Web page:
If a domain moves from one host to another, a new IP address is assigned to the domain because IP addresses are associated with a particular host's connection to the Internet. Thus, the old IP address becomes available for reassignment to another domain on the old host.
In addition to domains, other connections to the Internet have IP addresses, including your own computer, which has the IP address
Note: If you connect to the Internet through a local router and then through a modem, that might be the IP address of either of those devices.
There are also dial-up pseudo-POPs, which are very similar to call-forwarding (and might even use that capability). If you dial a pseudo-POP, you actually connect to a different phone number. Thus, when I worked in Los Angeles County, I could call my ISP on a local phone number. I would then connect to a POP in Ventura County more than 40 miles away. If I were to dial the actual POP, it would not be a local call.
Some ISPs do not use this protocol, requiring subscribers to use only the ISP's own proprietary E-mail clients. (See also IMAP.)
Servers generally operate in one of two modes:
Because many hosts host only one server, the term server is often used for the hardware; this can only cause confusion when the same platform is a host to multiple copies of a server or several different servers and might even host some clients. (Good system design, however, generally avoids having clients and servers hosted on the same platform.) Also, a given server might be launched on serveral different hosts when requested; this improves the responsiveness of the server.
A site certificate is digitally signed by a certificate authority (CA). A CA has a root certificate that is used to encrypt part of a site certificate, thereby signing the latter. Actually, there is usually an intermediate certificate that was signed by a root certificate; the intermediate certificate then signed the site certificate.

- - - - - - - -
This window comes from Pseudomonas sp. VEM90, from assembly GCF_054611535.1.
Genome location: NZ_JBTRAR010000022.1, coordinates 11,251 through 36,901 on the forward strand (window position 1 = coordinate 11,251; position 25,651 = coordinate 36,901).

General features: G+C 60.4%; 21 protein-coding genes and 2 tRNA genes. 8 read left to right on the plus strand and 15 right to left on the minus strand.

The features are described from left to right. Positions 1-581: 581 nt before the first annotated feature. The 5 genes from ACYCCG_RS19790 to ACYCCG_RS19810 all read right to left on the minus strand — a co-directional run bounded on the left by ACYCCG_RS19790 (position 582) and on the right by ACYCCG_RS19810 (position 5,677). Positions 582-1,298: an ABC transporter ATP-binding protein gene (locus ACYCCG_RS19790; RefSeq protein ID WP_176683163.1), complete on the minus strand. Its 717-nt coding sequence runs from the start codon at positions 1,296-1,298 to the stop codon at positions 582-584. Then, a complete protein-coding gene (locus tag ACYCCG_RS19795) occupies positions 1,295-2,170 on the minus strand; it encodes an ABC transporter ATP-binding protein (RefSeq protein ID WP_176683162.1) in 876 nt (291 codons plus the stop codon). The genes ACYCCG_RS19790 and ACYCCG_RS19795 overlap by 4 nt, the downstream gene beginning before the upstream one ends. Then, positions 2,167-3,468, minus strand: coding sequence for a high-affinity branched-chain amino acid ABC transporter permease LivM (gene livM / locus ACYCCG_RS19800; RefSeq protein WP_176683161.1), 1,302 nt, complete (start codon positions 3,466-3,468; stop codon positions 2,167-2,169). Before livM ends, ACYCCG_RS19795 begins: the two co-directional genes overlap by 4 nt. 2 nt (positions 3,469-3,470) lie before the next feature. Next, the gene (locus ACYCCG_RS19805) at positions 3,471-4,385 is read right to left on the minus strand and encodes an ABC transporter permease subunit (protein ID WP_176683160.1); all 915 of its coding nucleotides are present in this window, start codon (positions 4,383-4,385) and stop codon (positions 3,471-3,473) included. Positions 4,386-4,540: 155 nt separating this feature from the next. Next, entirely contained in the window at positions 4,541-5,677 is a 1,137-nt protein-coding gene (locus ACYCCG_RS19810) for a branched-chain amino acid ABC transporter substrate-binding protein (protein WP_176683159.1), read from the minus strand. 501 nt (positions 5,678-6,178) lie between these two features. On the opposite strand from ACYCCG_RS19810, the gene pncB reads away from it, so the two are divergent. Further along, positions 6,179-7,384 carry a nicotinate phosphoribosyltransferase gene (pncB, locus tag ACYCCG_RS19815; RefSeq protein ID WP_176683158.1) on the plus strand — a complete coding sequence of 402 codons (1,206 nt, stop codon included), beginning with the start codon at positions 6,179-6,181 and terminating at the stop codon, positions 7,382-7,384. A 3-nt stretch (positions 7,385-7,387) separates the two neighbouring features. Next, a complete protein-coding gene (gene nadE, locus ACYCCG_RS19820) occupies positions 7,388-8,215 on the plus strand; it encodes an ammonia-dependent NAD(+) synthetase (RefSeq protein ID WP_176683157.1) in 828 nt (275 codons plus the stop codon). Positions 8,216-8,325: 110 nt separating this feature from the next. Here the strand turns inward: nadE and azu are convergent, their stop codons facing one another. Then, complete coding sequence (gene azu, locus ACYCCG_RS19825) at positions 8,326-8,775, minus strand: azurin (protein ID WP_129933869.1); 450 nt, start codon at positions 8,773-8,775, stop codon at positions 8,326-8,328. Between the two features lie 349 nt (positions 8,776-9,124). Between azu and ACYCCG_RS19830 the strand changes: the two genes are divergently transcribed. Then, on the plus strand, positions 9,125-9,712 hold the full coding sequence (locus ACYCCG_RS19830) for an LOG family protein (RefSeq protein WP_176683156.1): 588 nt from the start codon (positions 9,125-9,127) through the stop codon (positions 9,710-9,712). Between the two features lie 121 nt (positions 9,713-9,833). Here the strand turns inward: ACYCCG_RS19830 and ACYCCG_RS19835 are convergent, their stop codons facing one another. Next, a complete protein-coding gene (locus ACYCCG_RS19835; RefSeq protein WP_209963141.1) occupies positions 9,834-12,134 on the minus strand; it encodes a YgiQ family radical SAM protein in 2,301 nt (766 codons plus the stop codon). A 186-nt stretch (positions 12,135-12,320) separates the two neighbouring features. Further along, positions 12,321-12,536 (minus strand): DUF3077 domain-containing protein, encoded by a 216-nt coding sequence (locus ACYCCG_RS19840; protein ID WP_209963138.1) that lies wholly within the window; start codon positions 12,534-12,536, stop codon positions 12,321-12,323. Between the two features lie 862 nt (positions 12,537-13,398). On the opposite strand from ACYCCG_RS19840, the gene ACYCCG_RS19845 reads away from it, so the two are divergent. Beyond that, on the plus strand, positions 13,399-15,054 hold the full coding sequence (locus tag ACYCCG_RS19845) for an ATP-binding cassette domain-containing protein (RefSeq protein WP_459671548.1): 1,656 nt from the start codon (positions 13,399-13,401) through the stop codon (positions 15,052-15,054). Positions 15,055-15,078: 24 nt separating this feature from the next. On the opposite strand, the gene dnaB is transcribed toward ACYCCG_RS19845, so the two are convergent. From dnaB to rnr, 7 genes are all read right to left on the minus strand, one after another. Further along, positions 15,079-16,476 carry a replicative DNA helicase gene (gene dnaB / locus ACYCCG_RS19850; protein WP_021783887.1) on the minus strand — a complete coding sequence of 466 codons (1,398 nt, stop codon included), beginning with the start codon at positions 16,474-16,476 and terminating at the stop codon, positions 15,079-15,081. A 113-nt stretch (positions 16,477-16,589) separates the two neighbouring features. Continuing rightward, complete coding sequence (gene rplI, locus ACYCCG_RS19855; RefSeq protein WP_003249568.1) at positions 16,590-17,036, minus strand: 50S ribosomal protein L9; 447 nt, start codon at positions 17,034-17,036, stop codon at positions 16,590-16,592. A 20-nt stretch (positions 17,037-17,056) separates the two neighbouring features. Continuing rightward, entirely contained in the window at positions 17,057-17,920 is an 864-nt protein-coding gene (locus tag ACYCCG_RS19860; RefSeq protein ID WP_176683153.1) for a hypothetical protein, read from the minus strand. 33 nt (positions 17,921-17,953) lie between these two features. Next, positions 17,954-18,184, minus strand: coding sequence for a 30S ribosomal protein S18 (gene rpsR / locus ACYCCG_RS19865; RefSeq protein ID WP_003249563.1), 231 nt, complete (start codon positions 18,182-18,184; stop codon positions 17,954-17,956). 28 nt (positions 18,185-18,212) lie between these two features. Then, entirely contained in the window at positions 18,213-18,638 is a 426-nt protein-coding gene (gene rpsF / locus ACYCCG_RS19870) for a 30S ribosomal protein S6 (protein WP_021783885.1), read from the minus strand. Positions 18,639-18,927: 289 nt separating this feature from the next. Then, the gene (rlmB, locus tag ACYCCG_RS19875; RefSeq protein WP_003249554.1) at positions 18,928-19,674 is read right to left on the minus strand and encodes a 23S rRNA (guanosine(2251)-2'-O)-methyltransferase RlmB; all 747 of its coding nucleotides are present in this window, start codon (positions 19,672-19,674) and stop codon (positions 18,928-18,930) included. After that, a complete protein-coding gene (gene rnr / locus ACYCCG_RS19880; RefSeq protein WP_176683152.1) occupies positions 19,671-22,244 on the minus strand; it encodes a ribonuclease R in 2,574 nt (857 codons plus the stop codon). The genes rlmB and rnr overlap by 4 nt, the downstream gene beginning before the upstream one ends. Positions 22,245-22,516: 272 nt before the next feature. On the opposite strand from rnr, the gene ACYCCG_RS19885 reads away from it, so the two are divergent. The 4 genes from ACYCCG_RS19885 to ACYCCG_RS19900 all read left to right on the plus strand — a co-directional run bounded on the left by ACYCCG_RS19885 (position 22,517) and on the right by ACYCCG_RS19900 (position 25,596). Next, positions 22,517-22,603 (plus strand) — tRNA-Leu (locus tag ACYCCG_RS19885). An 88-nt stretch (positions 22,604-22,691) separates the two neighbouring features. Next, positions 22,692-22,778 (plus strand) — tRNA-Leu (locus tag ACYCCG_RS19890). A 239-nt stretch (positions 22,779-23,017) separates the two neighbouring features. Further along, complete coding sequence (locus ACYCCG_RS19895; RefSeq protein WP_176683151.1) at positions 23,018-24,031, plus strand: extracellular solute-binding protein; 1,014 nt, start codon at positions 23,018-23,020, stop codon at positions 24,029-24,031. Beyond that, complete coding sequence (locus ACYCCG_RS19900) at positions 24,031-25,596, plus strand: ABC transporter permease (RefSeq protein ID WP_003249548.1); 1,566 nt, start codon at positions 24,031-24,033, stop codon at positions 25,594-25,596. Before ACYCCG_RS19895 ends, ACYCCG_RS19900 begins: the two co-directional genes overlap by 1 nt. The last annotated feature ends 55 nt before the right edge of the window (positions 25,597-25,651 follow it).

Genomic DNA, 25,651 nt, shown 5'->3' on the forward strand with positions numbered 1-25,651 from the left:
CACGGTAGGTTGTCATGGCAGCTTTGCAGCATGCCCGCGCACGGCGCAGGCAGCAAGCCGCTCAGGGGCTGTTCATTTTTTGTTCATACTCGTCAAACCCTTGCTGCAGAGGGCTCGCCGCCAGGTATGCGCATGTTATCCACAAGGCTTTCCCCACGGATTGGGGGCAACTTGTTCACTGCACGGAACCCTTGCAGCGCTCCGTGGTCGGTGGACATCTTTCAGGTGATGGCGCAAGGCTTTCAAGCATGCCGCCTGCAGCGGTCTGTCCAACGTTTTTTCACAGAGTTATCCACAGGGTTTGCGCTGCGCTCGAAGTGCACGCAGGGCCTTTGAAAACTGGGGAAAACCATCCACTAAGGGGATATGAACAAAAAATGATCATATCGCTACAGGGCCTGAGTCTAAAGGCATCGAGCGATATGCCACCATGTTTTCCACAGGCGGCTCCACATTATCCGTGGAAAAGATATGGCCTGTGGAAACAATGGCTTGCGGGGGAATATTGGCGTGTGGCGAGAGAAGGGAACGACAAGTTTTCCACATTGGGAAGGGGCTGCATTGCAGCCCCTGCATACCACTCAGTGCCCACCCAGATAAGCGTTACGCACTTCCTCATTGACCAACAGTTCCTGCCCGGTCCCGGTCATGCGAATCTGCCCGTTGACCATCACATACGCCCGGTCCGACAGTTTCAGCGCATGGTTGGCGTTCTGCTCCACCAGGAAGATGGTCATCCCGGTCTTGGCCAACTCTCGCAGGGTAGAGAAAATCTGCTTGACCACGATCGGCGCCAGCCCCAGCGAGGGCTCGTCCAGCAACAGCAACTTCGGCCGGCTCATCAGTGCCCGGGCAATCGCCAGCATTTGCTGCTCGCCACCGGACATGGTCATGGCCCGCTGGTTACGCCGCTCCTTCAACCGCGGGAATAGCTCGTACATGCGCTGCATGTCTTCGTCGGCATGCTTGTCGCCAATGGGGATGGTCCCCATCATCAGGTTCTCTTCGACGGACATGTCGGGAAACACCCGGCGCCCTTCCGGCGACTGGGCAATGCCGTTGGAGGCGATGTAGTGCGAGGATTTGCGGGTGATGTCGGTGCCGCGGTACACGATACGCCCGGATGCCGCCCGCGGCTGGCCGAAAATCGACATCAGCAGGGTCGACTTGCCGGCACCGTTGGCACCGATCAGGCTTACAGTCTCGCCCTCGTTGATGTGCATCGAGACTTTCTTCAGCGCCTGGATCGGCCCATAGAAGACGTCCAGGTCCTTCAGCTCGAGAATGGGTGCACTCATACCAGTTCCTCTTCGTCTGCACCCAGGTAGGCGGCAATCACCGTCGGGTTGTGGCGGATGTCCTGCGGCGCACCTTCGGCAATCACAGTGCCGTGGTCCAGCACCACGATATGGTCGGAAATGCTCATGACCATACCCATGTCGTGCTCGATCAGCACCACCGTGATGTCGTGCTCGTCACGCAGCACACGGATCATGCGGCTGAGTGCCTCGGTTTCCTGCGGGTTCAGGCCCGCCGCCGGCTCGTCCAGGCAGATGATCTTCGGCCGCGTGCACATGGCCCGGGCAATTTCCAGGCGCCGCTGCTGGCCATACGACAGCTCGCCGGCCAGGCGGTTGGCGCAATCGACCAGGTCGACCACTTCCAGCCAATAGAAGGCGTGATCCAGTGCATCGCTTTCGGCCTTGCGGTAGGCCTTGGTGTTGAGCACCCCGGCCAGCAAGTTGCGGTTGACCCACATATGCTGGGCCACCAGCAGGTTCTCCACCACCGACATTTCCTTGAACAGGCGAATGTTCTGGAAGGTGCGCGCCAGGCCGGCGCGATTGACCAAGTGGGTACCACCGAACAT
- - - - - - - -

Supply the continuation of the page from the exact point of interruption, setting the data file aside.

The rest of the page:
For all this to work, the site certificate is installed on the Web server along with any intermediate certificates; and the root certificate is installed in a database contained within the user's Web browser. (A frequent problem arises when those who maintain the Web server fail to install the necessary intermediate certificates.) Most browsers come with a large repertoire of root certificates. Also, for this to work, the Web pages are addressed beginning with https instead of http, the s indicating secure. The URI beginning with https must have the domain that agrees with the domain in the site certificate.
At the time this page was last updated, my browser was SeaMonkey 2.26, which had the UA string
Mozilla/5.0 (Windows NT 6.1; WOW64; rv:29.0) Gecko/20100101 SeaMonkey/2.26
(Note that the default UA string for this version of SeaMonkey is Mozilla/5.0 (Windows NT 6.1; WOW64; rv:29.0) Gecko/20100101 Firefox/29.0 SeaMonkey/2.26 where the insertion of Firefox/29.0 is a built-in spoof of Firefox. I have disabled that spoof.)
Your UA string is
NOTE: Accessing a Web page from a server while using a UA that leaves a blank or null UA string is contrary to RFC 1945 and might be considered abusive.
The symbolic address of a Web page or other Internet entity. The URI for this page is http://www.rossde.com/internet/intr_gloss.shtml.
While the term URI (uniform resource identifier) has replaced URL, URL remains in common usage. Although the definition of URI is more generalized than URL, the difference is mostly in technical details.